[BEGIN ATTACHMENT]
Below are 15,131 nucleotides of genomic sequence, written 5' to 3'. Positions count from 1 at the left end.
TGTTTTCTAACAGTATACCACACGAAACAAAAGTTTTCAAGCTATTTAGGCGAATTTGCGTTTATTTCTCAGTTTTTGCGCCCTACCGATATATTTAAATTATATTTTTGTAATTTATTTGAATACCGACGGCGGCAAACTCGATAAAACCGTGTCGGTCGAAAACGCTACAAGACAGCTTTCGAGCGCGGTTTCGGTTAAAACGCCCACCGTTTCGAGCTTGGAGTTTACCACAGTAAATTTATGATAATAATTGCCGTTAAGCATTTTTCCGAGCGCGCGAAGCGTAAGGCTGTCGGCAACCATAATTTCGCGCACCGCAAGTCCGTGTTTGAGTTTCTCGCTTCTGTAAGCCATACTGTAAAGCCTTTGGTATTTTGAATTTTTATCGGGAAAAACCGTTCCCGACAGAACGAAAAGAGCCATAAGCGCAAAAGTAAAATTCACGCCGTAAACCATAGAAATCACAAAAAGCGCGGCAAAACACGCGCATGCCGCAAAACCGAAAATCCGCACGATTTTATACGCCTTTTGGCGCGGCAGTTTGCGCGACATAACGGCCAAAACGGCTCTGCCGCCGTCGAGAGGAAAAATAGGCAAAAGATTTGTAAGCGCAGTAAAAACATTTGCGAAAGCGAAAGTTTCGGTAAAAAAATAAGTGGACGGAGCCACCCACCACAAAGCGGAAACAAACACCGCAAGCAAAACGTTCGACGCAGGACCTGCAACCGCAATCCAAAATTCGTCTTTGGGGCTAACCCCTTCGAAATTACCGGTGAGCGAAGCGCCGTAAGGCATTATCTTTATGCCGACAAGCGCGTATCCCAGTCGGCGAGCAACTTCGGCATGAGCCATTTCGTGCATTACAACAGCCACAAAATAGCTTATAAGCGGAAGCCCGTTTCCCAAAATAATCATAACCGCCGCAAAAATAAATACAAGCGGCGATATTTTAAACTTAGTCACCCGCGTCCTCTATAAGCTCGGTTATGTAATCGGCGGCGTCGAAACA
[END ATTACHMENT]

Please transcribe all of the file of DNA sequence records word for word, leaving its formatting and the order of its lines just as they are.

Below are 15,131 nucleotides of genomic sequence, written 5' to 3'. Positions count from 1 at the left end.
TGTTTTCTAACAGTATACCACACGAAACAAAAGTTTTCAAGCTATTTAGGCGAATTTGCGTTTATTTCTCAGTTTTTGCGCCCTACCGATATATTTAAATTATATTTTTGTAATTTATTTGAATACCGACGGCGGCAAACTCGATAAAACCGTGTCGGTCGAAAACGCTACAAGACAGCTTTCGAGCGCGGTTTCGGTTAAAACGCCCACCGTTTCGAGCTTGGAGTTTACCACAGTAAATTTATGATAATAATTGCCGTTAAGCATTTTTCCGAGCGCGCGAAGCGTAAGGCTGTCGGCAACCATAATTTCGCGCACCGCAAGTCCGTGTTTGAGTTTCTCGCTTCTGTAAGCCATACTGTAAAGCCTTTGGTATTTTGAATTTTTATCGGGAAAAACCGTTCCCGACAGAACGAAAAGAGCCATAAGCGCAAAAGTAAAATTCACGCCGTAAACCATAGAAATCACAAAAAGCGCGGCAAAACACGCGCATGCCGCAAAACCGAAAATCCGCACGATTTTATACGCCTTTTGGCGCGGCAGTTTGCGCGACATAACGGCCAAAACGGCTCTGCCGCCGTCGAGAGGAAAAATAGGCAAAAGATTTGTAAGCGCAGTAAAAACATTTGCGAAAGCGAAAGTTTCGGTAAAAAAATAAGTGGACGGAGCCACCCACCACAAAGCGGAAACAAACACCGCAAGCAAAACGTTCGACGCAGGACCTGCAACCGCAATCCAAAATTCGTCTTTGGGGCTAACCCCTTCGAAATTACCGGTGAGCGAAGCGCCGTAAGGCATTATCTTTATGCCGACAAGCGCGTATCCCAGTCGGCGAGCAACTTCGGCATGAGCCATTTCGTGCATTACAACAGCCACAAAATAGCTTATAAGCGGAAGCCCGTTTCCCAAAATAATCATAACCGCCGCAAAAATAAATACAAGCGGCGATATTTTAAACTTAGTCACCCGCGTCCTCTATAAGCTCGGTTATGTAATCGGCGGCGTCGAAACA